Destroying Iran’s key uranium-enrichment facilities might require only “a few hours of airstrikes,” Yuval Steinitz, Israeli minister for international affairs, strategy and intelligence, told the Washington Post for a Wednesday report.
Steinitz offered the comment as he urged the United States to demand that Iran halt its uranium refinement effort or “see it destroyed with brute force.” The potential for the process to generate nuclear-bomb fuel has placed the facilities at the center of an international dispute, but Tehran defends its atomic activities as strictly peaceful endeavors that it is legally entitled to pursue.
Iran might launch “several hundred missiles” against Israel in response to any airstrikes, Steinitz acknowledged, but said any such volleys would inflict “very little damage because we can intercept many of them.”
The Israeli minister’s assertions followed warnings that destroying possibly weapon-related Iranian nuclear facilities — which include a number of other sites — would be a sophisticated undertaking. In one case, a U.S. general declared such an offensive would require days or weeks of sustained bombing.
Separately, London’s Guardian newspaper on Thursday published a statement attributed to 55 imprisoned Iranian dissidents that urges the United States to lift nuclear penalties on the country holding them captive.
Elsewhere, the head of a Russian state-run atomic energy firm said it is getting ready to hand Tehran full control of a nuclear power plant near the Iranian town of Bushehr, Radio Free Europe/Radio Liberty reported. The facility “is currently operating at 100 percent capacity,” Rosatom chief Sergei Kiriyenko added.
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After keeping the information private for most of the lead-up to the debate on Monday, it has been revealed that longtime Clinton aide Philippe Reines has been playing the role of Donald Trump in her debate prep. Reines knows Clinton better than most, able to identify both her strengths and weaknesses, and his selection for a sparring partner shows that Clinton is preparing for the brash and confrontational Donald Trump many have come to expect.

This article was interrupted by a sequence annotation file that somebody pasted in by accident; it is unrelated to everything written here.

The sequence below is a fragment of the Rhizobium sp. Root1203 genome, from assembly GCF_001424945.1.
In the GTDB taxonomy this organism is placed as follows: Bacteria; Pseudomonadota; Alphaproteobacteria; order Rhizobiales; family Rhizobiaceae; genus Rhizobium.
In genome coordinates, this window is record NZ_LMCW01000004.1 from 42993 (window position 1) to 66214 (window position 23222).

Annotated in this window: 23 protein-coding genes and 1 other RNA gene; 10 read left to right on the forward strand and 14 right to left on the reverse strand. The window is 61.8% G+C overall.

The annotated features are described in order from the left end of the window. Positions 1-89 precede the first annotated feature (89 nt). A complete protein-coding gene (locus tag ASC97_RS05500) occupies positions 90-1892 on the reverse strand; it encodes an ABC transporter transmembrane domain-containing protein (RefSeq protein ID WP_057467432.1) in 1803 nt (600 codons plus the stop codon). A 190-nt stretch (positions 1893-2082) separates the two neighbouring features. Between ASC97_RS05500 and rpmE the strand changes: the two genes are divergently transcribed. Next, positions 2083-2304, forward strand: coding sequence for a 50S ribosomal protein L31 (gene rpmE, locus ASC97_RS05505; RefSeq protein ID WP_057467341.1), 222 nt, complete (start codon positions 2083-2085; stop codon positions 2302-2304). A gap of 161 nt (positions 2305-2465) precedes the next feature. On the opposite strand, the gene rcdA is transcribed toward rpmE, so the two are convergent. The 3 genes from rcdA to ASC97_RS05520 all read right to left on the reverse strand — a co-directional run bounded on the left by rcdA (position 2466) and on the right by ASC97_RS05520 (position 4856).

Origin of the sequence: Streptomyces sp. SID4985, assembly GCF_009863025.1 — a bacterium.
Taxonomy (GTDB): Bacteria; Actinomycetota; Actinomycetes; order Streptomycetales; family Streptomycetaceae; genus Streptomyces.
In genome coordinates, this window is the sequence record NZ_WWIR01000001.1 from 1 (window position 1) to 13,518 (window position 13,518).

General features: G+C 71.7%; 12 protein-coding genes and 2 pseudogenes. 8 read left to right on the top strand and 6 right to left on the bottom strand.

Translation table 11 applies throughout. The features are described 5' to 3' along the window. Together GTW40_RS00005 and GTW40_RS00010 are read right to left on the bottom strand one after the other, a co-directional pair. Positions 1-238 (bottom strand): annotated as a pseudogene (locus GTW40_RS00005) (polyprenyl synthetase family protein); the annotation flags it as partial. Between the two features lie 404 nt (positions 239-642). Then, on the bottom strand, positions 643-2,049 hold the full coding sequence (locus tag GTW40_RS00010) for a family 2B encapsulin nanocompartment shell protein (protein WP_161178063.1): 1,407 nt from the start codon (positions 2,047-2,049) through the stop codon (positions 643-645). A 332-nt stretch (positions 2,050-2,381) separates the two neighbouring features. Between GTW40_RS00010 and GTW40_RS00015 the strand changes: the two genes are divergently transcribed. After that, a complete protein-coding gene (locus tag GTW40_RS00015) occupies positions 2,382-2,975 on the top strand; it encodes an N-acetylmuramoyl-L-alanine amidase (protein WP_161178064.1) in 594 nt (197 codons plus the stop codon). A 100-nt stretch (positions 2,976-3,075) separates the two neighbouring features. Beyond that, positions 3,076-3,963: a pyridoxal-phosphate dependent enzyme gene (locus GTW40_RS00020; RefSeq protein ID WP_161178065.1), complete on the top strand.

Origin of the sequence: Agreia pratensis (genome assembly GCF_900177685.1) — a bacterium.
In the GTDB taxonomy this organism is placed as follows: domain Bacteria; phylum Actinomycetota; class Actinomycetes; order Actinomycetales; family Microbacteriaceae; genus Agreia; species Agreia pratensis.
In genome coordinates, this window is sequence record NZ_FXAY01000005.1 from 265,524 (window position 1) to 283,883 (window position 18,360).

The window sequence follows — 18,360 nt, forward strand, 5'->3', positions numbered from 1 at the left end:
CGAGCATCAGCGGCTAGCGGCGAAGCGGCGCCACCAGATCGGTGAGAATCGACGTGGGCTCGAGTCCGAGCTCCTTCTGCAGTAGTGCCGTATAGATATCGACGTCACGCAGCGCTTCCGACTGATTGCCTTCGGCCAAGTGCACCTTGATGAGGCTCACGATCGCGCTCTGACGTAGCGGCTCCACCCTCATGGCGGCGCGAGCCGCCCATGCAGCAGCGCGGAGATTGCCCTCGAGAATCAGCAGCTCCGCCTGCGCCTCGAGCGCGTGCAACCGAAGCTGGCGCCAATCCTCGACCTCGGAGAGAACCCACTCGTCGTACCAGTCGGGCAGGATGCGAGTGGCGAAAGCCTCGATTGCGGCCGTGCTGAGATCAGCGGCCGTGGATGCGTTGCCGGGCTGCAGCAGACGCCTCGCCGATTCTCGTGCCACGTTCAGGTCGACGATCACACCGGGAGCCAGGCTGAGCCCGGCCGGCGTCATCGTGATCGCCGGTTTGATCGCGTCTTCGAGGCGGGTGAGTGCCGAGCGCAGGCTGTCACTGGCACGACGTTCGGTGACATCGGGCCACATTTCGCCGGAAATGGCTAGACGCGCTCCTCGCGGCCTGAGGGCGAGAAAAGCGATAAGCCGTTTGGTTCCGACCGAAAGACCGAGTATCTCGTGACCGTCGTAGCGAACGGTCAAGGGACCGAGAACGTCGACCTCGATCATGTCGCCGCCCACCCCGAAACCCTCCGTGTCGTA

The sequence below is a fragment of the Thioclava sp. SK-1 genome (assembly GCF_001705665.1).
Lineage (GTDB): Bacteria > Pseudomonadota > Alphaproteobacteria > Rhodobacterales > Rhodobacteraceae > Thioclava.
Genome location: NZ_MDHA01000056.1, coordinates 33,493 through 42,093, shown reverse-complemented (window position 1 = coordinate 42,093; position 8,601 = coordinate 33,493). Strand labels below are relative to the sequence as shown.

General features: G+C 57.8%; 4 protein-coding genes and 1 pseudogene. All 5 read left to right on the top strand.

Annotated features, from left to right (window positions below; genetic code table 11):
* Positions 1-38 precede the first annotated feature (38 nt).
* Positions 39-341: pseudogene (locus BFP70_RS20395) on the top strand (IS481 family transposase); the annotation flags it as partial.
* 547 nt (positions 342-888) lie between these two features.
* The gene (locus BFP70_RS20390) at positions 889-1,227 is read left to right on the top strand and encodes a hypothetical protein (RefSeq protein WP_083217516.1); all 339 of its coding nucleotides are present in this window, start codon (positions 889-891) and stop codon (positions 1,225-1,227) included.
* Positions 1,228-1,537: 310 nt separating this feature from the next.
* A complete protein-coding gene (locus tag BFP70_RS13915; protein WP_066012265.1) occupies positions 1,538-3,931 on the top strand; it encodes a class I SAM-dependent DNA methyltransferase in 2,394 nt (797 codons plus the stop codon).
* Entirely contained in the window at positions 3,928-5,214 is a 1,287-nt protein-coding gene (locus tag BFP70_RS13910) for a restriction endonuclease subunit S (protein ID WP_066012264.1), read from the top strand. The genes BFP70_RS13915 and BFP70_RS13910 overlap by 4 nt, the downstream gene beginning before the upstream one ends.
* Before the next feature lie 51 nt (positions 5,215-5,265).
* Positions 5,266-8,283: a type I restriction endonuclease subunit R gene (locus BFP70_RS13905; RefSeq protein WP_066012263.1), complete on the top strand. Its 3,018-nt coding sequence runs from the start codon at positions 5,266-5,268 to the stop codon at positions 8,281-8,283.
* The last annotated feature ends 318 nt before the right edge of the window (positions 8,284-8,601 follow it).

- A national Washington Post/ABC News poll shows Clinton leading Trump by just two points among likely voters, 46% to 44%.
- A national Bloomberg poll out Monday morning by Selzer & Co. has Clinton and Trump tied at 46% in a two-way race, and Trump ahead 43% to 41% in a four-way race.
- A CNN/ORC poll in Colorado shows likely voters’ support for Trump at 42%, 41% for Clinton, and a CNN/ORC poll in Pennsylvania has Clinton at 45% and Trump at 44%.
- A Portland Press Herald/UNH survey in Maine has Clinton leading Trump in ME-01 and Trump ahead in ME-02.
More than 30 times, in the case of some donors. Long before Cruz endorsed Trump—and before he even snubbed the nominee at the Republican National Convention—"the senator quietly began renting his vast donor email file to his former rival, pocketing at least tens of thousands of dollars, and more likely hundreds of thousands, that can be used to bankroll the Texan’s own political future."
"A new Wall Street Journal/NBC News poll found that 34% of registered voters think the three presidential debates would be extremely or quite important in helping them decide whom to support for president. About 11% of voters are considered 'debate persuadables'—that is, they think the debates are important and are either third-party voters or only loosely committed to either major-party candidate."
Will he or won't he? That's the question surrounding Donald Trump and his on-again, off-again threats to bring onetime Bill Clinton paramour Gennifer Flowers to the debate as his guest. An assistant to flowers initially said she'd be there, but Trump campaign chief Kellyanne Conway "said on ABC’s 'This Week' that the Trump campaign had not invited Flowers to the debate, but she didn’t rule out the possibility of Flowers being in the audience."